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Corporate Social Responsibility CSR and Sustainability Responsible Office CSR

Sustainability

Why family firms approach CSR strategy differently 

Published 28 May 2024 in Sustainability • 5 min read

Many factors dictate the non-financial value of family firms. Why would two similar firms with the same extent of family involvement choose different CSR strategies?

Some family firms exhibit a preference for formal corporate social responsibility (CSR) strategies while others tend towards informal ones. But why?

Researchers tend to use family involvement in the firm, such as governance, ownership, and management, as their litmus test for the importance family firms place on non-financial value. The latter encompasses family control, family identity, binding social ties, family emotional attachment, and preservation of the family’s dynasty. Researchers also tend to neglect the areas of family ties and emotional attachment.

IMD’s Alfredo De Massis, together with Josh Wei-Jun and Luis Gomez-Mejia, saw some shortcomings in this and explored a wide spectrum of family businesses through the portal of family firms’ strategic motivation to formalize their CSR strategy (or not). They found that the same non-financial value dimensions may lead to polar strategic choices, and investigated why.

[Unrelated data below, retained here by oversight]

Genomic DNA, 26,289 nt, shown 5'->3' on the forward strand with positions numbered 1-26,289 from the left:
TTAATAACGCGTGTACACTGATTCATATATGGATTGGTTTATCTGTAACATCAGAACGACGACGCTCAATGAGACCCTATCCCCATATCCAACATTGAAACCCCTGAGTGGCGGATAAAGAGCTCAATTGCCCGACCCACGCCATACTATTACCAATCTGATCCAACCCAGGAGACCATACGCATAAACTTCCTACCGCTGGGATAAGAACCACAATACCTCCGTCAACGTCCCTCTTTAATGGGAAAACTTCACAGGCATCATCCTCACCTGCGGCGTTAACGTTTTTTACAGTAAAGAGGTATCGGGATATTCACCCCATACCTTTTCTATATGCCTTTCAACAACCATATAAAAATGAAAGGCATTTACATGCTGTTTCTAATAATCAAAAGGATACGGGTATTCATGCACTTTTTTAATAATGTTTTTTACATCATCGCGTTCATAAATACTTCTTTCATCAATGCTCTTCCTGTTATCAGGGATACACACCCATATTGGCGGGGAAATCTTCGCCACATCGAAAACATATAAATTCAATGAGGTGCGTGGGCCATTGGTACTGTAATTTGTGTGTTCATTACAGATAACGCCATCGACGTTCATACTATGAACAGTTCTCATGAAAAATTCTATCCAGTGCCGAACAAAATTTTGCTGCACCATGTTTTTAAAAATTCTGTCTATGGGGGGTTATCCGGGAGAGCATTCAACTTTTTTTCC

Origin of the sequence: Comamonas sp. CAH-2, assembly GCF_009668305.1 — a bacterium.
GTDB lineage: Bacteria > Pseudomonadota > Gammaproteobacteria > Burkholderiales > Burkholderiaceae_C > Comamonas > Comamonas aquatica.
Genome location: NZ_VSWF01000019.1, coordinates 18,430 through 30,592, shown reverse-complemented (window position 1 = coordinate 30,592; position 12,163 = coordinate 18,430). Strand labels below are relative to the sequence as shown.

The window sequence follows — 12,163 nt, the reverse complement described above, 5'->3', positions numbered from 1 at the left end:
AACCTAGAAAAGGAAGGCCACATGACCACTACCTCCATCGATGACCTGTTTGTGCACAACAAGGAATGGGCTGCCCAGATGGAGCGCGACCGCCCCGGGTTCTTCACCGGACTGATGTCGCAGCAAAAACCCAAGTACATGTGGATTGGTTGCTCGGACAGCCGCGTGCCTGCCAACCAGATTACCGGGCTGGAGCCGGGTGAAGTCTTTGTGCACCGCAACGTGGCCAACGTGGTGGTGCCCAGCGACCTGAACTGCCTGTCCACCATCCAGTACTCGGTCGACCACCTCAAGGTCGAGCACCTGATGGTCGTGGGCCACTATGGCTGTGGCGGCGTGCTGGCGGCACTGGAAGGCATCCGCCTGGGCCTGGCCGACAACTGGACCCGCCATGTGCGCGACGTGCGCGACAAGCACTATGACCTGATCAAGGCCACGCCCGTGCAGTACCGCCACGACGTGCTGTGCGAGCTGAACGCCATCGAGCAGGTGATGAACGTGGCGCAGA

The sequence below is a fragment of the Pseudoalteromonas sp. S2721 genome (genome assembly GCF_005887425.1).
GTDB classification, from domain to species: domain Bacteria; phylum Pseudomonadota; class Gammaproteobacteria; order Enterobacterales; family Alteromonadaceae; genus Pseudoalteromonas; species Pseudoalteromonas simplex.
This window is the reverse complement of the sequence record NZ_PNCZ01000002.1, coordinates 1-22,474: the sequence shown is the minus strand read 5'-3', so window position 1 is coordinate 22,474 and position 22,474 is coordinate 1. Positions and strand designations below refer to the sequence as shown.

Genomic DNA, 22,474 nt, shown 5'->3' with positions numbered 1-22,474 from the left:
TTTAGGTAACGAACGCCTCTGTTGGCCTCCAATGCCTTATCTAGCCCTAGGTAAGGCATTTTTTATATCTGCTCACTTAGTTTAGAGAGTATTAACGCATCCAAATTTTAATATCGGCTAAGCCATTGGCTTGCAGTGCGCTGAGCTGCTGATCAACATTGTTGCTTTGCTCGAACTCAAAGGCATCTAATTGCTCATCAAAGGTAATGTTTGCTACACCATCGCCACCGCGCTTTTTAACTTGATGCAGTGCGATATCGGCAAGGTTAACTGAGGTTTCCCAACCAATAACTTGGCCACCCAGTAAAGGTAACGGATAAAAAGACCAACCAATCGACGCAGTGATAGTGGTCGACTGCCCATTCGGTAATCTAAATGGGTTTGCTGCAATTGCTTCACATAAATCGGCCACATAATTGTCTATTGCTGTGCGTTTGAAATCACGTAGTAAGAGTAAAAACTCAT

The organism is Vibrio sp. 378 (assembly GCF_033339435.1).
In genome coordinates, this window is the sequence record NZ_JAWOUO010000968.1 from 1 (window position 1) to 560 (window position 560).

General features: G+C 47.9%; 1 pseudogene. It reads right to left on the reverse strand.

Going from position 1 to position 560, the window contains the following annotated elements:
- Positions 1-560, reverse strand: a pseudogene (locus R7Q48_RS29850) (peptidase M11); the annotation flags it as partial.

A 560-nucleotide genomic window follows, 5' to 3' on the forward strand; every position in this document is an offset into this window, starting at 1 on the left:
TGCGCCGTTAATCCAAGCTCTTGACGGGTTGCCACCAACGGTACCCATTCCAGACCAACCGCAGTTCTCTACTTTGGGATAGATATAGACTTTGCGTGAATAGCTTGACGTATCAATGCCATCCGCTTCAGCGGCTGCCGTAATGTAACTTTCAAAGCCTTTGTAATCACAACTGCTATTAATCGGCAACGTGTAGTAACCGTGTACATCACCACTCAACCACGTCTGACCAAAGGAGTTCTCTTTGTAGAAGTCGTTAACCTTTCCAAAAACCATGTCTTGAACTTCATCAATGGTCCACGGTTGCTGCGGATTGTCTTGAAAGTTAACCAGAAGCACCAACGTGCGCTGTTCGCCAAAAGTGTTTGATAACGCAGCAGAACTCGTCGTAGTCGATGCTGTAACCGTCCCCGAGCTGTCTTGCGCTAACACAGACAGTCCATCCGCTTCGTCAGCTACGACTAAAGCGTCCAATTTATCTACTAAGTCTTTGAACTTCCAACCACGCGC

In the case of CSR, these vastly opposing strategic choices were visible in whether or not a firm systematically and openly communicated its CSR activities to external stakeholders. De Massis and colleagues analyzed data from 186 Italian family firms, presenting the results in a paper “Examining Heterogeneous Configurations of Socioemotional Wealth in Family Firms Through the Formalization of Corporate Social Responsibility Strategy,” published by Family Business Review.

It has long been known that family businesses don’t just take financial value into account but also earmark non-financial value when making strategic decisions. Conversely, non-family firms focus on maximizing the firm’s financial value.

Family business owners are, in fact, so in favor of non-financial value that their strategic decisions are driven by it. This helps us to understand why family firms diversify less, are more inclined toward mergers, acquire more similar firms, adopt fewer innovations, invest less in R&D, pollute less, experience more disruptive managerial succession, avoid underpricing for initial public offerings, are less likely to engage in earnings management, and establish more transparent accounting procedures. It also helps explain why they realize greater returns from risk-taking under financial distress.

As is clear, non-financial value is an umbrella term encompassing many areas. De Massis and his colleagues therefore set about using family firms’ efforts to have a corporate social responsibility (CSR) strategy as their litmus paper, finding that a “configurational approach” – that is, the use of several of the aforementioned dimensions to non-financial value – enriches our understanding of just how different family businesses are in terms of their strategic choices.

Corporate Social Responsibility CSR and Sustainability Responsible Office CSR